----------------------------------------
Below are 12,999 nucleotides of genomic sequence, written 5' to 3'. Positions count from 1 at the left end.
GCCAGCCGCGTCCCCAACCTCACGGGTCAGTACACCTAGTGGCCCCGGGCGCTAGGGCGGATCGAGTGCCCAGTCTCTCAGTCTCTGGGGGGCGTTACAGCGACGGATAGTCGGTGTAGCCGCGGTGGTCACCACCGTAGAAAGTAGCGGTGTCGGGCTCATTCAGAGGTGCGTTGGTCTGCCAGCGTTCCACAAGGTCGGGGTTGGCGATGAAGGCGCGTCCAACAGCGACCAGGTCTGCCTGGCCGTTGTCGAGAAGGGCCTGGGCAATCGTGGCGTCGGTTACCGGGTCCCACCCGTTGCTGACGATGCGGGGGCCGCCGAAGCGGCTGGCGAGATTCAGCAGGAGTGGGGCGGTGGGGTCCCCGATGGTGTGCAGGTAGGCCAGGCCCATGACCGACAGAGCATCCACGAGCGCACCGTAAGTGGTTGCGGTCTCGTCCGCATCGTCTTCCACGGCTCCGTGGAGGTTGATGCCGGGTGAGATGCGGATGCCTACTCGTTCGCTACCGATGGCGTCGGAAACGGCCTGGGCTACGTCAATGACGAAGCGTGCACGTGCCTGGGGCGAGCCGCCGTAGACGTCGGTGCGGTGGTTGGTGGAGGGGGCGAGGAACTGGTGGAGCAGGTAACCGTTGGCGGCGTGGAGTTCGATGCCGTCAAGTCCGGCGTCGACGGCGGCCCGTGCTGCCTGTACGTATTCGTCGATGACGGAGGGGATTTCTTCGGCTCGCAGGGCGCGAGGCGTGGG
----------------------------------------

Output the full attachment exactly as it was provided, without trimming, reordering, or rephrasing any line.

Below are 12,999 nucleotides of genomic sequence, written 5' to 3'. Positions count from 1 at the left end.
GCCAGCCGCGTCCCCAACCTCACGGGTCAGTACACCTAGTGGCCCCGGGCGCTAGGGCGGATCGAGTGCCCAGTCTCTCAGTCTCTGGGGGGCGTTACAGCGACGGATAGTCGGTGTAGCCGCGGTGGTCACCACCGTAGAAAGTAGCGGTGTCGGGCTCATTCAGAGGTGCGTTGGTCTGCCAGCGTTCCACAAGGTCGGGGTTGGCGATGAAGGCGCGTCCAACAGCGACCAGGTCTGCCTGGCCGTTGTCGAGAAGGGCCTGGGCAATCGTGGCGTCGGTTACCGGGTCCCACCCGTTGCTGACGATGCGGGGGCCGCCGAAGCGGCTGGCGAGATTCAGCAGGAGTGGGGCGGTGGGGTCCCCGATGGTGTGCAGGTAGGCCAGGCCCATGACCGACAGAGCATCCACGAGCGCACCGTAAGTGGTTGCGGTCTCGTCCGCATCGTCTTCCACGGCTCCGTGGAGGTTGATGCCGGGTGAGATGCGGATGCCTACTCGTTCGCTACCGATGGCGTCGGAAACGGCCTGGGCTACGTCAATGACGAAGCGTGCACGTGCCTGGGGCGAGCCGCCGTAGACGTCGGTGCGGTGGTTGGTGGAGGGGGCGAGGAACTGGTGGAGCAGGTAACCGTTGGCGGCGTGGAGTTCGATGCCGTCAAGTCCGGCGTCGACGGCGGCCCGTGCTGCCTGTACGTATTCGTCGATGACGGAGGGGATTTCTTCGGCTCGCAGGGCGCGAGGCGTGGG